The state-run Achievement School District ventures into high school territory in August with the start of its second school year.
Thanks to success at the elementary and middle school level, the state-run Achievement School District – which includes Frayser Elementary School, pictured here – is adding a high school in August with a new digitally based school that emphasizes science and math and adds art to the mix.
(Daily News File Photo: Lance Murphey)
Most of the ASD schools for the lowest 5 percent in the state in terms of student achievement are in Memphis. And so far, those schools, either run directly by the district or through charter school operators, are in elementary and middle schools.
Starting in August, GRAD Academy will open at South Side Middle School, 1880 Prospect Ave., in South Memphis with 175 ninth graders.
Houston-based United School Districts runs GRAD Academy. It is to be a college preparatory high school with a focus on technology and a unique curriculum that adds arts to the familiar STEM – science, technology, engineering and mathematics – format for what is called a STEAM emphasis.
“Our students need art. … Our students live in a digital world,” said Stephanie Hill, the dean of students at the school. “So the opportunities you create by adding art to STEM is you add digital arts class or you can have students doing graphic animation. The possibilities are really endless. When you think about engineering, engineering needs art. You could have classes like geo-art, geometry and art together.”
The result, according to Hill, is a “very, very dynamic school.”
“We’re going to provide them with laptops,” she said. “We’re going to provide parents with real-time access so they can track their students’ progress. We’re going to be evaluating our students’ critical thinking skills.”
The laptops are necessary for software and other technology that not only guides the school day but also the direction classes take, especially when subject areas merge.
“A lot of our curriculum material will be online,” Hill said. “When they come in during the day, they will be able to see their agenda for the entire day for every single class they are going to.”
Like other Achievement School District schools, GRAD Academy has to enroll its students. When GRAD USA leaders made their first foray into Memphis last November the academy was unveiled as an option for students in 15 Memphis high schools.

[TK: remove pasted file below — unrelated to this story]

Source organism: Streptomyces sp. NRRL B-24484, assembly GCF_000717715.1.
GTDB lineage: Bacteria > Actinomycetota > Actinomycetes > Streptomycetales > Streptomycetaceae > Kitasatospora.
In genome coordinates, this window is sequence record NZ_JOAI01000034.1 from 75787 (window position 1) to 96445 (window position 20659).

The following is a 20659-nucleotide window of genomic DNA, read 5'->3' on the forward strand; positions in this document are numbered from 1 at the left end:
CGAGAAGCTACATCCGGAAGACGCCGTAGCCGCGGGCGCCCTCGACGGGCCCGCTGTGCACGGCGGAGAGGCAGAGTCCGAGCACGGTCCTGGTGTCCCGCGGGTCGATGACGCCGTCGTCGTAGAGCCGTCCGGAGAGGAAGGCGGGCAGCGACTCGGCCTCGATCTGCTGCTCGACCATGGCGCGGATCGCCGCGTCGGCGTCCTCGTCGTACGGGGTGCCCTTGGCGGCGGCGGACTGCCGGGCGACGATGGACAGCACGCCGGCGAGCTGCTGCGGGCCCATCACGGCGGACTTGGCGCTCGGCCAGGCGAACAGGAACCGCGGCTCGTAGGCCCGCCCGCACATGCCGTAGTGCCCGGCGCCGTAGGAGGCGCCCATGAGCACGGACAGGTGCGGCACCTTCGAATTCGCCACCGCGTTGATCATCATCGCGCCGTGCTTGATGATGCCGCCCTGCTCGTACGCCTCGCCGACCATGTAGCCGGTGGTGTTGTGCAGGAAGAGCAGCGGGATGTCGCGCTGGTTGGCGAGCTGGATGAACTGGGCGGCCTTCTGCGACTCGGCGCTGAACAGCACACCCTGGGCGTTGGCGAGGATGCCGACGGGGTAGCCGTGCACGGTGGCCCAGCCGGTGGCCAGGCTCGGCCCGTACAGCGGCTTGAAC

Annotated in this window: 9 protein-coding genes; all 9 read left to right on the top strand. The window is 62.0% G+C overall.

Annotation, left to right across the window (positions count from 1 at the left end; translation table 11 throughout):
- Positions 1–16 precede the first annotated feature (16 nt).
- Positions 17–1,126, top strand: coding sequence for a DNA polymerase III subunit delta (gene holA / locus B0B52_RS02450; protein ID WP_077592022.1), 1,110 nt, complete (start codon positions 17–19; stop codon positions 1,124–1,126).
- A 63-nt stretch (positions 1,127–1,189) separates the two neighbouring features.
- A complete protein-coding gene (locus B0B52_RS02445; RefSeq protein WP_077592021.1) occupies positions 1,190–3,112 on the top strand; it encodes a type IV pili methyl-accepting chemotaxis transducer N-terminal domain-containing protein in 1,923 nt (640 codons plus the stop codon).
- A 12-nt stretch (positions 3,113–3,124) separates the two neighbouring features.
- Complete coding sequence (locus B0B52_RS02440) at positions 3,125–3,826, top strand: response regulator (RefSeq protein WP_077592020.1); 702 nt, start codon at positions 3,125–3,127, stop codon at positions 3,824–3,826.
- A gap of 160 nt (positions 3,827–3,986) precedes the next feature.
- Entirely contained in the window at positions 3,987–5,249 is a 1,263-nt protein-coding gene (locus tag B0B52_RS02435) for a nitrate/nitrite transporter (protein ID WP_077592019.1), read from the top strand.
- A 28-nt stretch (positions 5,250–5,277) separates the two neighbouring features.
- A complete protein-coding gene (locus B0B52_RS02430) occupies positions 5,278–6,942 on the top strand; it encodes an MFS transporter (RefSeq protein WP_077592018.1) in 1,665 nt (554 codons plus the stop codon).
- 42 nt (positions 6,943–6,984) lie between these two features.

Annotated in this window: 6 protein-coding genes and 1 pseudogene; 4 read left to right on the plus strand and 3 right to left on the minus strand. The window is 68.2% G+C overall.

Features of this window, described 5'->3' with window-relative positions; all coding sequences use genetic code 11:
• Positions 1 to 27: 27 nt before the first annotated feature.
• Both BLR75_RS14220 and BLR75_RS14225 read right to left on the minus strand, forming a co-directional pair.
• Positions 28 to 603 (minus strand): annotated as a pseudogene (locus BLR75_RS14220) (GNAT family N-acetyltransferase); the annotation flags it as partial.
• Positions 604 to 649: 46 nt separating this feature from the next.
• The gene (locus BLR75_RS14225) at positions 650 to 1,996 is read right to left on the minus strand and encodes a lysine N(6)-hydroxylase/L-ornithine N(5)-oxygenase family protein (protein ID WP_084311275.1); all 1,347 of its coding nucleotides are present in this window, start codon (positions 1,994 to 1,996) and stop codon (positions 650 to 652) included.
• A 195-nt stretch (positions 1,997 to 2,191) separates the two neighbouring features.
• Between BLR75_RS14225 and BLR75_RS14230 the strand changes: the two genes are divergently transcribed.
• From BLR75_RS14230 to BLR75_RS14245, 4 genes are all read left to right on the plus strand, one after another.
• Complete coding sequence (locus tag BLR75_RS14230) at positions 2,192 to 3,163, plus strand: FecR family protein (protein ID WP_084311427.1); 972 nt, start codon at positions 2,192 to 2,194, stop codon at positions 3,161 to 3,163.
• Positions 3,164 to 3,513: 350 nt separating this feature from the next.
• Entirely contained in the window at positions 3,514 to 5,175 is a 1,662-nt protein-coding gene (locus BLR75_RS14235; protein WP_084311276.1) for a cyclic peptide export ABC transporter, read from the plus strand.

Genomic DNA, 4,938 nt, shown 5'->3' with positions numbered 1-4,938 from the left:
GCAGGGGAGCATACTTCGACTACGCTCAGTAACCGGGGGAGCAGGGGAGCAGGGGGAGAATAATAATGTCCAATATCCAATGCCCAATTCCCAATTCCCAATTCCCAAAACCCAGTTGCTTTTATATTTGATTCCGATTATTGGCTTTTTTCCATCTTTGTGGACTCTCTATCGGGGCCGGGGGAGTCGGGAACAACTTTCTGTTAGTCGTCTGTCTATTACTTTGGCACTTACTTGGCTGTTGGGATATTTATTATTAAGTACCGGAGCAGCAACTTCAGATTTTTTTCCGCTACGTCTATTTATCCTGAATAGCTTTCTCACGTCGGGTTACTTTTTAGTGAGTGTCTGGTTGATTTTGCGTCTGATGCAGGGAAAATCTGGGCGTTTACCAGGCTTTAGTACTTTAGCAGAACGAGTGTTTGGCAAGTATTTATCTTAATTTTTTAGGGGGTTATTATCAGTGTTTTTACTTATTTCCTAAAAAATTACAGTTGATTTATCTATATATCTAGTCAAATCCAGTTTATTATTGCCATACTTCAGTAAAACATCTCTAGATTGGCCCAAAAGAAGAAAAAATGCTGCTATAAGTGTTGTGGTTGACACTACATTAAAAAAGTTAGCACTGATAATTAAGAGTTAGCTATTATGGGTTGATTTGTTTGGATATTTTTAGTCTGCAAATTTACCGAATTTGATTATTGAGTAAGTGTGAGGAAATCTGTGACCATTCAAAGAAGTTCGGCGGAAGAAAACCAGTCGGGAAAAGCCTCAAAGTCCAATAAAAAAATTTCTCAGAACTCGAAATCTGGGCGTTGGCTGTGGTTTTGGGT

“Our hypothesis is that students in South Memphis may be most interested in it just from a geography standpoint,” said Daryl Ogden, CEO of Project GRAD USA. “But it’s open to any students in Memphis that is zoned in an ASD school.”
Hill and others with the academy began their enrollment effort Saturday, May 18, at Mount Moriah Baptist Church with a meet and greet for parents in the area with basic information.
“Our class sessions will be longer than some in the average school,” Hill said of the school’s 8 a.m. to 4:30 p.m. school day. “We have integrated classes where we are combining subject areas with content standards aligned to a single class. That way our students will also be able to see how subjects integrate.”
The first 50 students enrolled in GRAD Academy start with summer school of a sort called “Freedom School.” It is a six-week summer enrichment session designed and funded by the Children’s Defense Fund.
Hill described it as a literacy-based program that hires college students as tutors and “a bridge for students to acclimate them to our rigorous academic culture.”
GRAD USA is partnering with New Tech Network, a Napa, Calif., nonprofit organization that works with schools and school districts on project-based learning – an emphasis on projects across subject areas that emphasizes critical thinking skills. And the approach is rooted in digital equipment and networks that are essential to the learning environment.
New Tech, which also operates its own schools and works with established schools, is a subsidiary of KnowledgeWorks.
President Barack Obama visited the New Tech Network school in Austin, Texas, earlier this month to push the $300 million education initiative in his budget to redesign high schools.
There is also a New Tech Network school in Blytheville, Ark., scheduled to open in the fall.